“It has been known for almost a century that vitamin D supplements given to those with deficient vitamin D levels results in improved bone health, preventing hypocalcemic seizure and rickets.”

He added that it was important to provide appropriate supplements, such as vitamin D, to improve bone health.

More research

Peter Selby, consultant physician and honorary professor of metabolic bone disease at Manchester Royal Infirmary, said the French review was limited.

“It could very well be that the apparent negative results of this study have been obtained simply because they have not been looking at people with sufficient degree of vitamin D insufficiency to have any meaningful biological effect.”

But he said the authors were right to say that more interventional research looking at disease outcomes was necessary.

The Scientific Advisory Committee on Nutrition (SACN), an independent group of scientific experts who advise the government on nutrition, is currently reviewing the dietary recommendations for vitamin D for all population groups in the UK.

Their report on vitamin D is expected to go out for public consultation in 2014.

Randomized Trial of Estrogen Plus Progestin for Secondary Prevention of Coronary Heart Disease in Postmenopausal Women.

Observational studies have found lower rates of coronary heart disease (CHD) in postmenopausal women who take estrogen than in women who do not, but this potential benefit has not been confirmed in clinical trials.

Objective.—  To determine if estrogen plus progestin therapy alters the risk for CHD events in postmenopausal women with established coronary disease.

Design.—  Randomized, blinded, placebo-controlled secondary prevention trial.

Setting.—  Outpatient and community settings at 20 US clinical centers.

Participants.—  A total of 2763 women with coronary disease, younger than 80 years, and postmenopausal with an intact uterus. Mean age was 66.7 years.

Intervention.—  Either 0.625 mg of conjugated equine estrogens plus 2.5 mg of medroxyprogesterone acetate in 1 tablet daily (n=1380) or a placebo of identical appearance (n=1383). Follow-up averaged 4.1 years; 82% of those assigned to hormone treatment were taking it at the end of 1 year, and 75% at the end of 3 years.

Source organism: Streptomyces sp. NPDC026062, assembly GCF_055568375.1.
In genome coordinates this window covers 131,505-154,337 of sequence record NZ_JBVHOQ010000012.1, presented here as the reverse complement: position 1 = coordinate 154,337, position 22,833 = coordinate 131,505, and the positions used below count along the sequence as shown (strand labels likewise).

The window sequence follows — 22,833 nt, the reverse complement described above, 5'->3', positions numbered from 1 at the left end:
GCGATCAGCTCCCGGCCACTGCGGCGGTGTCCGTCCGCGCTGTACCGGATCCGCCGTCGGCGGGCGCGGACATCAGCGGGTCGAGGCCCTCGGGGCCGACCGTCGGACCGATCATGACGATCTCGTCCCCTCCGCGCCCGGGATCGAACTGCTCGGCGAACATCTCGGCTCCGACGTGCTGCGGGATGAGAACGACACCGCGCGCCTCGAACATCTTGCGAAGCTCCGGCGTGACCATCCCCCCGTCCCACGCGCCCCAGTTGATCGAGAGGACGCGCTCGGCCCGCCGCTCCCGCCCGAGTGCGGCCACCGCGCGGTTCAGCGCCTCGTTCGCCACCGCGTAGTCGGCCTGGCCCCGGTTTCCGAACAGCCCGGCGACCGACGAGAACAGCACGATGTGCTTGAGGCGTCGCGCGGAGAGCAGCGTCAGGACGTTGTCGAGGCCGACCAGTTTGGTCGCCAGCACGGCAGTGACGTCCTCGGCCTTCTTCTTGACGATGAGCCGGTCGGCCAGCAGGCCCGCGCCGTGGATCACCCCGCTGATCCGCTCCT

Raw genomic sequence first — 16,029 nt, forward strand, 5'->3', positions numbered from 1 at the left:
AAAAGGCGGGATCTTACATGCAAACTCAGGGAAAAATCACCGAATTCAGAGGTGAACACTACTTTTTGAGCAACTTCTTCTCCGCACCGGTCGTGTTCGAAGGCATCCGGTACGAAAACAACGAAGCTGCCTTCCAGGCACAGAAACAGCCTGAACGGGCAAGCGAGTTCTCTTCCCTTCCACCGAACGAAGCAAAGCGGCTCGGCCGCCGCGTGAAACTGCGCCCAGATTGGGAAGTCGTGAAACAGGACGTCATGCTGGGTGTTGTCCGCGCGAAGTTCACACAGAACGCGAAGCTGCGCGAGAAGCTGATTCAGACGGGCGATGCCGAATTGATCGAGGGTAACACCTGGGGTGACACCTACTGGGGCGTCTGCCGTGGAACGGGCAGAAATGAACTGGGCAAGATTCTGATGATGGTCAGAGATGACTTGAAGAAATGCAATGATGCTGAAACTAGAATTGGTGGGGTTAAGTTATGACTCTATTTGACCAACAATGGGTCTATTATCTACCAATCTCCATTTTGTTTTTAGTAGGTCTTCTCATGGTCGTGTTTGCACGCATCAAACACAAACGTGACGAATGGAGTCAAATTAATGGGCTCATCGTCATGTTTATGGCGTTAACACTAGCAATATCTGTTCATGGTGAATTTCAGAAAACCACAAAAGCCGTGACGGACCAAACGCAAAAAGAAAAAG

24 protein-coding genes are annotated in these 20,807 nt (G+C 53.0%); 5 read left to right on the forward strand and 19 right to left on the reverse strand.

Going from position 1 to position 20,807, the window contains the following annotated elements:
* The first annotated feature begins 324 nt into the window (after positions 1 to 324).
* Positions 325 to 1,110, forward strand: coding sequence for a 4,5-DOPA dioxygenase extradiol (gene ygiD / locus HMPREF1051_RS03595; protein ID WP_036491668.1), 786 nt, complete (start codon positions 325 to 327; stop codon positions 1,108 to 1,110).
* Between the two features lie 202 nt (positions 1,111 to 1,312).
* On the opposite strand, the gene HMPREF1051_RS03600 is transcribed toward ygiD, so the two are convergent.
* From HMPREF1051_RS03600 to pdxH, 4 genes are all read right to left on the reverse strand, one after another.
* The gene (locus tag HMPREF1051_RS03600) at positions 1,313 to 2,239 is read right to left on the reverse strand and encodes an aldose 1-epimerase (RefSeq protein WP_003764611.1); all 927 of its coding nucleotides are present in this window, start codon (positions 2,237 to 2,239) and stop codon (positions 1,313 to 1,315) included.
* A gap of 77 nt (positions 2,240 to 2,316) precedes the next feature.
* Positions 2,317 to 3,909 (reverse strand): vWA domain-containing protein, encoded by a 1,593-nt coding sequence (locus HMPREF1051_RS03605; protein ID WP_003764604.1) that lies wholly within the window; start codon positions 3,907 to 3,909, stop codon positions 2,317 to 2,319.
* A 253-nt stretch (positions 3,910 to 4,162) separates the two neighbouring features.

Main Outcome Measures.—  The primary outcome was the occurrence of nonfatal myocardial infarction (MI) or CHD death. Secondary cardiovascular outcomes included coronary revascularization, unstable angina, congestive heart failure, resuscitated cardiac arrest, stroke or transient ischemic attack, and peripheral arterial disease. All-cause mortality was also considered.

Results.—  Overall, there were no significant differences between groups in the primary outcome or in any of the secondary cardiovascular outcomes: 172 women in the hormone group and 176 women in the placebo group had MI or CHD death (relative hazard [RH], 0.99; 95% confidence interval [CI], 0.80-1.22). The lack of an overall effect occurred despite a net 11% lower low-density lipoprotein cholesterol level and 10% higher high-density lipoprotein cholesterol level in the hormone group compared with the placebo group (each P<.001). Within the overall null effect, there was a statistically significant time trend, with more CHD events in the hormone group than in the placebo group in year 1 and fewer in years 4 and 5. More women in the hormone group than in the placebo group experienced venous thromboembolic events (34 vs 12; RH, 2.89; 95% CI, 1.50-5.58) and gallbladder disease (84 vs 62; RH, 1.38; 95% CI, 1.00-1.92). There were no significant differences in several other end points for which power was limited, including fracture, cancer, and total mortality (131 vs 123 deaths; RH, 1.08; 95% CI, 0.84-1.38).